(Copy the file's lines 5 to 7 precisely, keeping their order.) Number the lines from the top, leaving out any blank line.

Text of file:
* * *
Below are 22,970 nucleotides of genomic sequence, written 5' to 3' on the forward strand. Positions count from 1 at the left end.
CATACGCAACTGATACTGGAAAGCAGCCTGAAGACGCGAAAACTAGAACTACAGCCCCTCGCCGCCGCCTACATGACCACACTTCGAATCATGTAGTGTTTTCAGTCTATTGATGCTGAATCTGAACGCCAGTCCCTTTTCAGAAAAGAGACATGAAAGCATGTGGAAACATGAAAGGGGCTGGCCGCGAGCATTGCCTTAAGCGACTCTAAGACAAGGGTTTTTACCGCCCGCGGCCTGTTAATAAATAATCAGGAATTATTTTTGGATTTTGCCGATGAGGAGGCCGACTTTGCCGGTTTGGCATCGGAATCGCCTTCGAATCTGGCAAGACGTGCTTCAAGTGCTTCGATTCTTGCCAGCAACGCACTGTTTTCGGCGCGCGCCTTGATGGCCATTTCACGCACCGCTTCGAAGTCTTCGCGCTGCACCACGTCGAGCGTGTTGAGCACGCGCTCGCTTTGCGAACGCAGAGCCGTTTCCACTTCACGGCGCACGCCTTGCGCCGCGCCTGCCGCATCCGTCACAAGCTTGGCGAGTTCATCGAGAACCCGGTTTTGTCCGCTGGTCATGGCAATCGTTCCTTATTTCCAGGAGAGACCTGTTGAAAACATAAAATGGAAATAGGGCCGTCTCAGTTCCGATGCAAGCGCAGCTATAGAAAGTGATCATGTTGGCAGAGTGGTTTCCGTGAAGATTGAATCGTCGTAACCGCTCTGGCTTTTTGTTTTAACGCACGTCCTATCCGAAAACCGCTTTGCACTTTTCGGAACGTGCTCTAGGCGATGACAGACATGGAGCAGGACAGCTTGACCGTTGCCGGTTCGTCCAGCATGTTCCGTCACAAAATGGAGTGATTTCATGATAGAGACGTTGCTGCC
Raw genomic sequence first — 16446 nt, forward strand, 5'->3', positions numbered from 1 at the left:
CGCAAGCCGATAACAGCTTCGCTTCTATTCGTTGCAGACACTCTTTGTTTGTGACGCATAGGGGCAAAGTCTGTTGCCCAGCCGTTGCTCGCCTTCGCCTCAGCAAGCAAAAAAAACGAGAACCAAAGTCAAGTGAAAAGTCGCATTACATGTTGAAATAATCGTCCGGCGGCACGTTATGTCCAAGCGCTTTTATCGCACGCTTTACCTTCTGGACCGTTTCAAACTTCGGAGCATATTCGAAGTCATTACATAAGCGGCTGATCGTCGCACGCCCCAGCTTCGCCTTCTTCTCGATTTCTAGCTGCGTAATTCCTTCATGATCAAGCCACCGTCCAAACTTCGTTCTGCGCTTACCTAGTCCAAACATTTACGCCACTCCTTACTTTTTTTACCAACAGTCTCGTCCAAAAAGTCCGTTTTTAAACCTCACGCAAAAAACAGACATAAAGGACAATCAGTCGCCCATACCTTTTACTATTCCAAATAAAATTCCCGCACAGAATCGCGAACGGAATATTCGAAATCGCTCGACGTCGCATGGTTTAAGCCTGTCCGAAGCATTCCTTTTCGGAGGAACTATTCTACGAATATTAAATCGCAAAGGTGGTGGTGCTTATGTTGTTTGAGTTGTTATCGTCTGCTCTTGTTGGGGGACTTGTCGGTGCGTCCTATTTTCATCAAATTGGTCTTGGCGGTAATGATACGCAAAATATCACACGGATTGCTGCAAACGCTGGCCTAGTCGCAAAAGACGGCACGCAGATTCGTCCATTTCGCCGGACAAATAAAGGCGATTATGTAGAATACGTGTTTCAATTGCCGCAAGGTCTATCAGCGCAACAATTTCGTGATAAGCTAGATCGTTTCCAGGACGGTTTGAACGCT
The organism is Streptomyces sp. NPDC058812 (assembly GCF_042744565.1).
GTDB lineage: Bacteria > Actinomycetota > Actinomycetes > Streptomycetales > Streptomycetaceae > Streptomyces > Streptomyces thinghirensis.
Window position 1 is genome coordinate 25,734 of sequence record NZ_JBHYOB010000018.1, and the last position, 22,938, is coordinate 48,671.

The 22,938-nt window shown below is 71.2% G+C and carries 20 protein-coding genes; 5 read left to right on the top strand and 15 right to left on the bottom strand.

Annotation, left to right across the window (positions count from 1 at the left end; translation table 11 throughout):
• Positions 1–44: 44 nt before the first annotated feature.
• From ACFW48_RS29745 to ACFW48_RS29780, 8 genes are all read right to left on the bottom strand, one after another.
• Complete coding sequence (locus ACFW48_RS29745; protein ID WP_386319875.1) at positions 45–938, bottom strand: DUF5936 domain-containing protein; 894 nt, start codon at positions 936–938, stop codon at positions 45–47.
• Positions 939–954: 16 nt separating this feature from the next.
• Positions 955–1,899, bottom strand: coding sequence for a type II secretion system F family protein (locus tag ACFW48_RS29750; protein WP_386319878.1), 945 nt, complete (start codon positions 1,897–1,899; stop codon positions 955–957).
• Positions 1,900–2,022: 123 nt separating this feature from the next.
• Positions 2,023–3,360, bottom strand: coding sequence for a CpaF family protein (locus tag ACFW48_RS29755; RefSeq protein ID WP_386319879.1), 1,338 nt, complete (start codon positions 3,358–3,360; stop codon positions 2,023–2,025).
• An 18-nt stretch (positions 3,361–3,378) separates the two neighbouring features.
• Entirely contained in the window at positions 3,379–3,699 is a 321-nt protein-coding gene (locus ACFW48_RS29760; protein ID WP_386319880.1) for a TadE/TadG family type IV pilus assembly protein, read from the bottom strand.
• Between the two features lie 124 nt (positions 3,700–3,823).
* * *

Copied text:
The organism is Streptomyces sp. NPDC058812 (assembly GCF_042744565.1).
GTDB lineage: Bacteria > Actinomycetota > Actinomycetes > Streptomycetales > Streptomycetaceae > Streptomyces > Streptomyces thinghirensis.
Window position 1 is genome coordinate 25,734 of sequence record NZ_JBHYOB010000018.1, and the last position, 22,938, is coordinate 48,671.